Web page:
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Winter Travel Preparations


Three Critical Concerns for Confident Cold Weather Travel

All vehicles need attention from time to time, but here in the wintertime your car needs extra care. For confident winter starts, it is important to keep a watch on three critical areas: the lubrication system, the cooling system and the battery. Let's take a quick look under the hood to see if you're ready for the worst of Old Man Winter.

Check Your Motor Oil

It is important to check your motor oil levels on a regular basis. Without lubrication, friction between moving parts leads to engine wear.
But it is also important to think about the type of motor oil you are using. For severe cold, there is a significant performance difference between synthetic and conventional motor oil.
Cold weather is tough on engines because of the limitations of traditional lubricants. Motor oils and greases become thicker, thus slowing starting rpm, restricting oil flow to critical engine parts, increasing wear on bearings and rings, decreasing engine life, and increasing the burden on an already overtaxed starting system.
For really cold weather, only synthetic motor oils offer the kind of performance that allows cars and trucks to start with ease. Many synthetic motor oils still flow or pump at temperatures up to sixty and seventy below zero. Synthetics have a broader service range than traditional petroleum.
The admonition to check your motor oil is intended as a reminder to not only watch fluid levels, but to consider whether your motor oil is fulfilling its lubricating function in severe weather. No sense in being stranded on an isolated road because your engine couldn't turn over.

Check Your Antifreeze

Most of us who have grown up in this hostile region are aware that inadequate antifreeze in the engine's cooling system can result in serious damage to your vehicle. When water freezes it expands, putting high stress on the corridors where it travels. A cracked engine block is not unlikely in extreme cold. Water pump failure and blown hoses are also common side effects from frozen cooling systems.
There are a number of relatively inexpensive antifreeze testers available for measuring the effective working temperature of your antifreeze. If you don't own one of these gauges, be sure to have the radiator fluid checked at your local service station to make sure it is suitable for severe cold temperatures.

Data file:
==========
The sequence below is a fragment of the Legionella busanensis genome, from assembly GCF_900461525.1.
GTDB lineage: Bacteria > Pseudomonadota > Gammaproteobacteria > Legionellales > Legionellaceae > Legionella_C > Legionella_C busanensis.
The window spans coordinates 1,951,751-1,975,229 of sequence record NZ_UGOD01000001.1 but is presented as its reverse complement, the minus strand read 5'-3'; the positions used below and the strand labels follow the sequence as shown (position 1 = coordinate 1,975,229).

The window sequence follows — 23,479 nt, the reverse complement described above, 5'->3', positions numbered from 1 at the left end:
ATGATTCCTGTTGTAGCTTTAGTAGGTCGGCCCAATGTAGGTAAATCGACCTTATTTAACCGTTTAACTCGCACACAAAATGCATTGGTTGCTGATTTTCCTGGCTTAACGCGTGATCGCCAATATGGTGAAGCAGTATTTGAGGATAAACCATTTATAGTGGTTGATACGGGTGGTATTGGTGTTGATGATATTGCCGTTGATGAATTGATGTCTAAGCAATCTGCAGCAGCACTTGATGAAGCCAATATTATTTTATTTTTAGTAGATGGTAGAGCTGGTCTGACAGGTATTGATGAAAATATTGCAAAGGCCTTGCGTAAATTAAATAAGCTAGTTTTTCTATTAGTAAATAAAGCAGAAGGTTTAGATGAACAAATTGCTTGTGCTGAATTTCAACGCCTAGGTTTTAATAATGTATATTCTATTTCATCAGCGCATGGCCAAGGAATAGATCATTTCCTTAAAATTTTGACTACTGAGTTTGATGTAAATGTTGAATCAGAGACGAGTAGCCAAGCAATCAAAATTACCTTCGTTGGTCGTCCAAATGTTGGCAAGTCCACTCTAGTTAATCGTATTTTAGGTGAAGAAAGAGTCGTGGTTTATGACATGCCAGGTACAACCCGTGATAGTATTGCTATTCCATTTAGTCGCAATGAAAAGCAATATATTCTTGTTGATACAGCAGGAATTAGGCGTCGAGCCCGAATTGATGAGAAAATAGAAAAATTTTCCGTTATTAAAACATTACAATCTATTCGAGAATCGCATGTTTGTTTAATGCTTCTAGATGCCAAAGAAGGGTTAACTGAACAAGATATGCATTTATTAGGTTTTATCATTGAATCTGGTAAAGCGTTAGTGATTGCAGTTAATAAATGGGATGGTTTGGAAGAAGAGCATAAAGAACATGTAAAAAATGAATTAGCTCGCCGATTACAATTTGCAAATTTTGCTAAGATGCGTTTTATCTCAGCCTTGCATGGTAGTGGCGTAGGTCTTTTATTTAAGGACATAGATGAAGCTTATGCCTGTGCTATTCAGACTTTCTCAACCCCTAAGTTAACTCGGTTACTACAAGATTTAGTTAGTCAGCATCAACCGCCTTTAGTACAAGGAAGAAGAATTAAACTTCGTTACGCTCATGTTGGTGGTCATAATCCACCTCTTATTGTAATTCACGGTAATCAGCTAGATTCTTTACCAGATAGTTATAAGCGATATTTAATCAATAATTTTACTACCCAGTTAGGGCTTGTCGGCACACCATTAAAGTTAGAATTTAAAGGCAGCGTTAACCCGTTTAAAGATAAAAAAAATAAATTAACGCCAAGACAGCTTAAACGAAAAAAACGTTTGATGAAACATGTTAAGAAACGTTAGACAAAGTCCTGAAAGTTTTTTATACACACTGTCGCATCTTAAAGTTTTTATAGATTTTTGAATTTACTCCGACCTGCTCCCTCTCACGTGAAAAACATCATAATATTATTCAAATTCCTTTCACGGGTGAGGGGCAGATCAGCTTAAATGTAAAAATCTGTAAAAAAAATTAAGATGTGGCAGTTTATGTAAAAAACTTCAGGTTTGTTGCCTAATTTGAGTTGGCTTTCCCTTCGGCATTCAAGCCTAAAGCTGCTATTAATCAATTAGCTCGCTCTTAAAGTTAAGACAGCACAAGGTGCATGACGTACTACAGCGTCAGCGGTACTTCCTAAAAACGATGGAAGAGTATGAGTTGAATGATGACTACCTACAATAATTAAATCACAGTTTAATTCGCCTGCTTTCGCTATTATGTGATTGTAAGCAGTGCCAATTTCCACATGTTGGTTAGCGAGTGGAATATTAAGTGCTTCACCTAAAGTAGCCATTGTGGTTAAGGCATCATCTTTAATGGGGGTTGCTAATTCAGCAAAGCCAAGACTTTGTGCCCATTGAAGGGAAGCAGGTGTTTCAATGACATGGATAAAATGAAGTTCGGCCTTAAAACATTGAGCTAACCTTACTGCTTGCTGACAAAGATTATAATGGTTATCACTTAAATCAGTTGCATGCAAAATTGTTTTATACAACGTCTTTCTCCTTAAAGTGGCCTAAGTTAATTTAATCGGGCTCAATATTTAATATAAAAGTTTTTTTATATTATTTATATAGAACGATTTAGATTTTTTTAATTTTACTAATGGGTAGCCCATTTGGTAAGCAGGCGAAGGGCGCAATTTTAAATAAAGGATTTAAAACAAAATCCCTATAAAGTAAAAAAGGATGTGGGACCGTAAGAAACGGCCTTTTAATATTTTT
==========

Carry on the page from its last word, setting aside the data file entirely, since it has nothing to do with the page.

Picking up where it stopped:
In recent years there has been a growing awareness of the hazards associated with traditional Ethylene Glycol antifreeze. EG-based antifreeze is not only considered an environmental hazard and deadly for pets when spilled on the ground, it is toxic for children. What is especially bad is that Ethylene Glycol-based antifreeze has a sweet taste that invites animals and children to ingest it.
An alternative to Ethylene Glycol antifreeze is the new Propylene Glycol which is generally regarded as safe even in the event of accidental ingestion. In addition, it has an unpleasant taste, making it unlikely that animals or children will drink any appreciable amount. Propylene Glycol provides excellent protection against freezing, boiling and corrosion. In addition, the new AMSOIL Propylene Glycol Antifreeze is compatible with all other antifreeze products and does not require a complete system flush before usage.

Check Your Battery

The ideal operating temperature of your car battery is 80 degrees F. As temperatures drop, so does the efficiency of the battery. In very cold weather, the battery's power output can be diminished to as little as ten percent.
What's more, as batteries age their strength is further reduced. When it is very cold and your older battery has lost a measure of its cranking capacity, you have a situation where it may not have the power to turn over the engine.
Cold winter starts are harsh. If the motor oil is not fluid, and the battery worn down, you may want to have your cellular phone handy in case you need to call for help.

Be Prepared

It never hurts to be prepared, as the Boy Scouts are fond of saying. Even when you follow these routine maintenance checks it is still wise to stock the usual survival supplies as standard procedure for your vehicle - shovel, bag of sand or grit, toolbox, jumper cables, fuel de-icer additive, large flashlight and road flares. Extra blankets, clothes, food, fluids and a first aid kit are a life insurance policy that you hope you won't ever need, but sometimes can't afford to be without.
Good snow tires, and a few seasons of experience driving on slippery roads also helps...and knowing when not to attempt driving at all.





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